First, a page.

Some have asked me why we don’t offer a traditional 401(k) to new public employees. The short answer is because it would cost governments billions of tax dollars extra since they would have to make up the employer/employee contributions no longer available to pay down the liabilities. Instead, those contributions would be locked up in individual retirement accounts.
Kentucky is also not alone offering defined-benefit retirement plans; most state and local governments across the country have them as well.
The 2013 reforms did implement a hybrid system similar to 401(k)s in some key ways, and this new plan applies to KRS members, legislators, and judges who joined the system after that year. Employees and employers still pay their contributions as before, but the employees are no longer guaranteed a defined pension benefit. Instead, their retirement is based on those employer/employee contributions and KRS’ overall investment growth, which can then be annuitized at retirement.
Those 2013 reforms did not affect teachers, but that was by design, since they are not eligible for Social Security due to a decision made back in the 1950s. There is uncertainty whether new teachers would even be allowed to enroll in the federal program, and if they could, it would be especially difficult for cash-strapped school districts since they would have to pay six percent more for each new teacher as the local employers.
Given that KTRS already has more than half of the funding it needs for the next several decades, I don’t believe moving in that direction makes financial sense, and while the future is tough to predict, the system appears well-positioned for it. Another consideration is that reducing retirement benefits for new teachers would also make it harder to attract younger people to the field.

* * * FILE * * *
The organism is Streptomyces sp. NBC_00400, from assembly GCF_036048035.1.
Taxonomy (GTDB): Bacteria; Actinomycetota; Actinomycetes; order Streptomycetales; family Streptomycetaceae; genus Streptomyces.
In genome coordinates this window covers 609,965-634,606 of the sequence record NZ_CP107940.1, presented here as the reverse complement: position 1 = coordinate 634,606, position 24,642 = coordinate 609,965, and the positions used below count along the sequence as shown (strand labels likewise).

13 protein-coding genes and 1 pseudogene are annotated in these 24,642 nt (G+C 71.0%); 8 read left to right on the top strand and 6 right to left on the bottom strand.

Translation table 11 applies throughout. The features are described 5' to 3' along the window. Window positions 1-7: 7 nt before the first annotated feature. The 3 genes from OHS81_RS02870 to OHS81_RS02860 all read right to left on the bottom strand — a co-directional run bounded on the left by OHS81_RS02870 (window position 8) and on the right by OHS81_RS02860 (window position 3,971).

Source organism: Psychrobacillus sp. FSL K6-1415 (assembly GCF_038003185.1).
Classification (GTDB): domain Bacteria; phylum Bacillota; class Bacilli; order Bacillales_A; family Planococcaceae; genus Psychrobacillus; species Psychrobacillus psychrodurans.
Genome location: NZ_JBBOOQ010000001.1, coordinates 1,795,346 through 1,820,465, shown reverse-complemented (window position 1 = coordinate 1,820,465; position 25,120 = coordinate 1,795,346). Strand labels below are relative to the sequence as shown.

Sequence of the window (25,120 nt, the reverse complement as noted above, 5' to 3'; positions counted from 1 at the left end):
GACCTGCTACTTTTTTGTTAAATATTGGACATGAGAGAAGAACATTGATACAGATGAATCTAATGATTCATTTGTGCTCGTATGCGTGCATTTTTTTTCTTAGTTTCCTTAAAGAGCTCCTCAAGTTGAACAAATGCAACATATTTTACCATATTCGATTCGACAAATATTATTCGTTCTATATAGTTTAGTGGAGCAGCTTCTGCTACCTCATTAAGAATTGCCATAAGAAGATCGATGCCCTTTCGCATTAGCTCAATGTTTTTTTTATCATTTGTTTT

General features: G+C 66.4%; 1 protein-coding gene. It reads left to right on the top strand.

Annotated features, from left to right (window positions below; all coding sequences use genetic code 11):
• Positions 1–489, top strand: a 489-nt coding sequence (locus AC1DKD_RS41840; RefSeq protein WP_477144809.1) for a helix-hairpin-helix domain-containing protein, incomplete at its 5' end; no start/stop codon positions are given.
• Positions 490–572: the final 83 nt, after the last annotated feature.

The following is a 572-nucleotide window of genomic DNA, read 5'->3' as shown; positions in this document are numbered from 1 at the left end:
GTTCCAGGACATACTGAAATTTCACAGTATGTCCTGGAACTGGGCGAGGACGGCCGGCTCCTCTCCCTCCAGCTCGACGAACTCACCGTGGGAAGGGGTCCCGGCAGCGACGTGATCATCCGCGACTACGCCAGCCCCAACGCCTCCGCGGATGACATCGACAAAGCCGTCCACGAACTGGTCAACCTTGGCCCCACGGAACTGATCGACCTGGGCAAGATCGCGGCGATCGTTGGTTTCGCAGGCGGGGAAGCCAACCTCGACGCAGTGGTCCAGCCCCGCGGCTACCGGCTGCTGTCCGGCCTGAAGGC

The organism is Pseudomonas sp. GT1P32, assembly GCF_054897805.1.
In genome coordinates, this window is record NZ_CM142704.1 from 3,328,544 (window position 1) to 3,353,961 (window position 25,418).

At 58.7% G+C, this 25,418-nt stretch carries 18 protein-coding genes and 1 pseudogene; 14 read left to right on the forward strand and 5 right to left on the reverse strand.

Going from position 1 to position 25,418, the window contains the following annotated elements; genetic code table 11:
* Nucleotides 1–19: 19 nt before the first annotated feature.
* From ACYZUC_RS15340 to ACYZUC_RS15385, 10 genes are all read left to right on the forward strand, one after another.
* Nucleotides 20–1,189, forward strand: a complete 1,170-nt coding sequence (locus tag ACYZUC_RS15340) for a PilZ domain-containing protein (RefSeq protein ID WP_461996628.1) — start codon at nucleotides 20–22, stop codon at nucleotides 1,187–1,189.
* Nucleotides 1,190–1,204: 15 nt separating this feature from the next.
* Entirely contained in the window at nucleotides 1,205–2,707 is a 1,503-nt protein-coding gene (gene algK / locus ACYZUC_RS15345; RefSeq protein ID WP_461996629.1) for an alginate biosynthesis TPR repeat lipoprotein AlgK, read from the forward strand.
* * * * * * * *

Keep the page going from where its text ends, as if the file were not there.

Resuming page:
There have been secret and rushed attempts over the last year to push through new retirement reforms, but those have ultimately gotten nowhere. Legislative leaders are at least showing greater willingness to listen this year, since they formed a bipartisan public pensions working group a month ago that has already met for a half-dozen times and I’m attending every one of them. Its goal is to see if any consensus can be reached, either this year or in time for next year’s legislative session.
As I mentioned, I believe we are already on the right track, but if anything should pass in the weeks and months ahead, it must have input from those affected; it must not cost taxpayers more than current projections; it must not undermine already-promised benefits; and it must not make it more difficult to retain and hire the public-service employees we need and deserve.
I hope this brief review has helped to shed light on why this issue has often been at the top of the General Assembly’s agenda for so long. I will of course keep you updated on what may happen next.
At the same time, I need to hear from you as well. You can write to me at email@example.com, and the toll-free message line is 1-800-372-7181. If you have a hearing impairment, please call 1-800-896-0305.
The legislature’s website also has a lot of information online and can be found at www.lrc.ky.gov.
Thanks for all you do and never hesitate to call anytime.